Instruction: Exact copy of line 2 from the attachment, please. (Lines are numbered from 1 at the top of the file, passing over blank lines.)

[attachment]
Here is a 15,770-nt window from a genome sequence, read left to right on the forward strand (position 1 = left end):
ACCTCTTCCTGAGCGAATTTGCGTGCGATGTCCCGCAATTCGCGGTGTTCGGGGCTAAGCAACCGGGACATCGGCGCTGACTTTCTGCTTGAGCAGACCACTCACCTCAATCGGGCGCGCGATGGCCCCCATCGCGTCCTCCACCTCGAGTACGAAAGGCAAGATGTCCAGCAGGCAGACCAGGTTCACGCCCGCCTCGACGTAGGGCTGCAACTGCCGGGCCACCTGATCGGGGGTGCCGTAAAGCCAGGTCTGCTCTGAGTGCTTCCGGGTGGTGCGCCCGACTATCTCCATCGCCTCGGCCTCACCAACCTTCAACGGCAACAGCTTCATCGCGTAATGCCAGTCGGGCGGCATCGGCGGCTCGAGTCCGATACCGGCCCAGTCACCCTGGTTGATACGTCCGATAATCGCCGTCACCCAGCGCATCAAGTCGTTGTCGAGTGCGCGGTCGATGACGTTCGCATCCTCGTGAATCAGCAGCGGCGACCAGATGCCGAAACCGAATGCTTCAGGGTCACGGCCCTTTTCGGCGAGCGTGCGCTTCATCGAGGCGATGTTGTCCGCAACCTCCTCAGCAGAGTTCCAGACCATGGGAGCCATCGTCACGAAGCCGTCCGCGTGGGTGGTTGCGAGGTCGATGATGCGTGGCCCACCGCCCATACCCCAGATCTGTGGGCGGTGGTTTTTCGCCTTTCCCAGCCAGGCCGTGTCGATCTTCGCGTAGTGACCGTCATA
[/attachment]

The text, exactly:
ACCTCTTCCTGAGCGAATTTGCGTGCGATGTCCCGCAATTCGCGGTGTTCGGGGCTAAGCAACCGGGACATCGGCGCTGACTTTCTGCTTGAGCAGACCACTCACCTCAATCGGGCGCGCGATGGCCCCCATCGCGTCCTCCACCTCGAGTACGAAAGGCAAGATGTCCAGCAGGCAGACCAGGTTCACGCCCGCCTCGACGTAGGGCTGCAACTGCCGGGCCACCTGATCGGGGGTGCCGTAAAGCCAGGTCTGCTCTGAGTGCTTCCGGGTGGTGCGCCCGACTATCTCCATCGCCTCGGCCTCACCAACCTTCAACGGCAACAGCTTCATCGCGTAATGCCAGTCGGGCGGCATCGGCGGCTCGAGTCCGATACCGGCCCAGTCACCCTGGTTGATACGTCCGATAATCGCCGTCACCCAGCGCATCAAGTCGTTGTCGAGTGCGCGGTCGATGACGTTCGCATCCTCGTGAATCAGCAGCGGCGACCAGATGCCGAAACCGAATGCTTCAGGGTCACGGCCCTTTTCGGCGAGCGTGCGCTTCATCGAGGCGATGTTGTCCGCAACCTCCTCAGCAGAGTTCCAGACCATGGGAGCCATCGTCACGAAGCCGTCCGCGTGGGTGGTTGCGAGGTCGATGATGCGTGGCCCACCGCCCATACCCCAGATCTGTGGGCGGTGGTTTTTCGCCTTTCCCAGCCAGGCCGTGTCGATCTTCGCGTAGTGACCGTCATA